$50 Amazon eGift Card and Book Giveaway: Christmas in the Cove by Carol Ross
On Tour with Prism Book Tours.
Nobody is going to hurt her—not on his watch
A DEA stealth mission has brought coast guard Lt. Commander Eli Pelletier home. But when he ends up aiding rescue swimmer Aubrey Wynn during her own harrowing mission, powerful emotions reignite between them. Except Aubrey doesn’t want Eli’s protection. She wants answers.
Twelve years ago, Eli broke up with Aubrey without telling her the real reason he was leaving Pacific Cove. How can he try for a second chance if he’s forced to deceive her again? Amid suspected drug trafficking and a sabotaged Christmas contest, Eli must find a way to regain Aubrey’s trust without compromising his career or endangering the woman he loves.
“I’m not sure I’ll get a tree this year, anyway. I’ve been so busy and I go back on shift tomorrow. It’s nice to be able to enjoy yours and Mom’s, though.”
“Aubrey, you have to get a tree. Even if it’s just a small one. Once you start letting traditions slide, you’re this close—” she pinched her thumb and finger together for emphasis “—to skipping midnight mass and eating Rocky Road ice cream and drinking peppermint schnapps while watching The Christmas Story twenty-four-hour marathon.”
Aubrey barked out a laugh. “I’ve only missed midnight mass one time in my life and that was because I was on a rescue. I don’t drink, and I don’t like Rocky Road, so I think we’re safe there.”
“Okay, maybe that was me I was talking about. The dark holidays, I like to call them. But you get the idea. Trust me, no tree is no bueno.” She added a breezy laugh.
(Excerpt; Christmas in The Cove by Carol Ross)
Each and every holiday season of my childhood, amidst the decorating, shopping, baking, travel arranging and party planning a most serious drama played out in our home. An epic power struggle, a battle of wills, a division of opinion that makes even our recent election seem tame. It was…the Christmas tree fight.
Growing up in the Pacific Northwest with a dad who worked in the logging business, Christmas trees were never in short supply. You’d think with this variety to choose from; grand fir, pacific silver fir, Douglas fir, spruce, noble fir, pine etc. that the choosing would be a fun family activity. Nope. And with a family of seven, this debate got heated. Mom and her camp liked the wide, full, thick-branched look of Douglas firs while Dad and his side preferred the thinner, symmetrical, shapely elegance of the noble firs. Mom didn’t like being able to see the light cord wrapped around the “scraggly limbs” of Dad’s choice, while Dad argued that there was no place to hang ornaments on Mom’s “shaggy tree.” (I can’t remember exactly where everyone aligned but I fell into Dad’s bloc where I firmly reside to this day.)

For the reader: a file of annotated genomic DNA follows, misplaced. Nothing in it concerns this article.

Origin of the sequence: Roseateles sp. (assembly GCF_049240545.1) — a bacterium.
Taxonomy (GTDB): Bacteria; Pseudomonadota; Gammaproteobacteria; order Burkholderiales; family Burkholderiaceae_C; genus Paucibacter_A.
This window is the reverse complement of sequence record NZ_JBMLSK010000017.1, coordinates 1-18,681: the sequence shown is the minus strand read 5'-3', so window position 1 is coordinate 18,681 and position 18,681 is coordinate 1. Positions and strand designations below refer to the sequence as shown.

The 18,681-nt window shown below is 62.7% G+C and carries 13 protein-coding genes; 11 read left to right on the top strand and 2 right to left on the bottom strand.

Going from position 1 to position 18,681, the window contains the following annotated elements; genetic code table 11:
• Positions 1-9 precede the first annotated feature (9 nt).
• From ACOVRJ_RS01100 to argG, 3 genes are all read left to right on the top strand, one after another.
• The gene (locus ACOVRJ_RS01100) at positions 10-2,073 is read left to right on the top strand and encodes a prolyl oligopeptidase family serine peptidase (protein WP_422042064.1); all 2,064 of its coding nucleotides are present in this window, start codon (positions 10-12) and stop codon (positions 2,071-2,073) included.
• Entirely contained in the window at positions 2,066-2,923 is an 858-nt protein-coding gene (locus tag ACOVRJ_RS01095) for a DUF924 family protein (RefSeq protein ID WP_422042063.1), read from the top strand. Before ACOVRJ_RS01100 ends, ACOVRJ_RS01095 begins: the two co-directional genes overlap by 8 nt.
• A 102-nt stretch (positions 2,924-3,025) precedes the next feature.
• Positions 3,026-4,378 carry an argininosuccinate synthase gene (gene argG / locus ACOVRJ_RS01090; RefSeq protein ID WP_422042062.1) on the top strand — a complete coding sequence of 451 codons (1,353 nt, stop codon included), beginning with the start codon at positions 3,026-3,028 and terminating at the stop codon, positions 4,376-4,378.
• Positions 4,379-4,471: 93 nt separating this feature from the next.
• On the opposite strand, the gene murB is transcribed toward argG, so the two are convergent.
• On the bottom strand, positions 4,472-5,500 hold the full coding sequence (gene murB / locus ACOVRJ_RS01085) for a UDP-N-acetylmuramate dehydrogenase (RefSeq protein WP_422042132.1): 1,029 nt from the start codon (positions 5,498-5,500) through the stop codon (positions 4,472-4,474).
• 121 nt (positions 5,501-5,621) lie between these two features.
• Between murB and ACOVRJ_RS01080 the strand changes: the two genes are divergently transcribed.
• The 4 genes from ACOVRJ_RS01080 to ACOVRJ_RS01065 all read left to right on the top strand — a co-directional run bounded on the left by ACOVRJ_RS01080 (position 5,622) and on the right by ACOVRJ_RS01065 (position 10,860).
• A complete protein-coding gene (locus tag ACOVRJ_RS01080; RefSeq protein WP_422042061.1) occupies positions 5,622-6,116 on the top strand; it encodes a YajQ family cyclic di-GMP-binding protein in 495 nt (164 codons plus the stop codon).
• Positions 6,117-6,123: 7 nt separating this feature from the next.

Unfortunately for Team Mom, Dad often surprised us all by cutting and bringing a tree home he’d discovered (often weeks or months before) while working in the woods. Upon his arrival, Mom, my siblings and I would gather eagerly and nervously around his pickup waiting for the big reveal. Dad would wrestle the tree out of the pickup bed while Mom stood with her hands clenched on her hips waiting to see who would be the winner that year. Our collective breaths held, excitement and anticipation swirling in the air, we’d wait for Mom’s verdict. If it was a noble fir her response would go something like this, “Well, it could sure use a few more branches, but I guess it’s kinda pretty.” Every few years Dad would appease Mom and her faction by bringing home an obnoxiously large and full Douglas fir. Mom would be giddy and annoyed at the same time. “It’s gorgeous. It’s huge!” she’d exclaim. “It must be 20 feet tall. It’s going to take up the entire living room.” And, even after dad executed his Clark Griswold trim, it would.
But the fun part, the fantastic wonder of a Christmas tree is that no matter the shape, size or species after we got the lights strung and those ornaments on, we loved them all the same.
Do you have a favorite type of Christmas tree? Or maybe a special ornament or a specific way to decorate it? I’d love to hear about your tree tradition.
Carol Ross lives with her husband and one loveable miscreant of a dachshund in a small town in Washington close to both the ocean and the mountains. She adores the Pacific Northwest because it provides her with endless opportunities for the activities she loves—hiking, running, skiing, and spending time outdoors. Although she enjoys reading in many genres, she writes what she loves the most—romance, especially light-hearted stories about the fun, flirty, and often-tumultuous path toward a happily ever after.
Other Books by the Author
– 1 winner will receive a $50 Amazon eGift Card and a copy of Christmas in the Cove (signed copy if US, ebook if international)
– Ends December 24th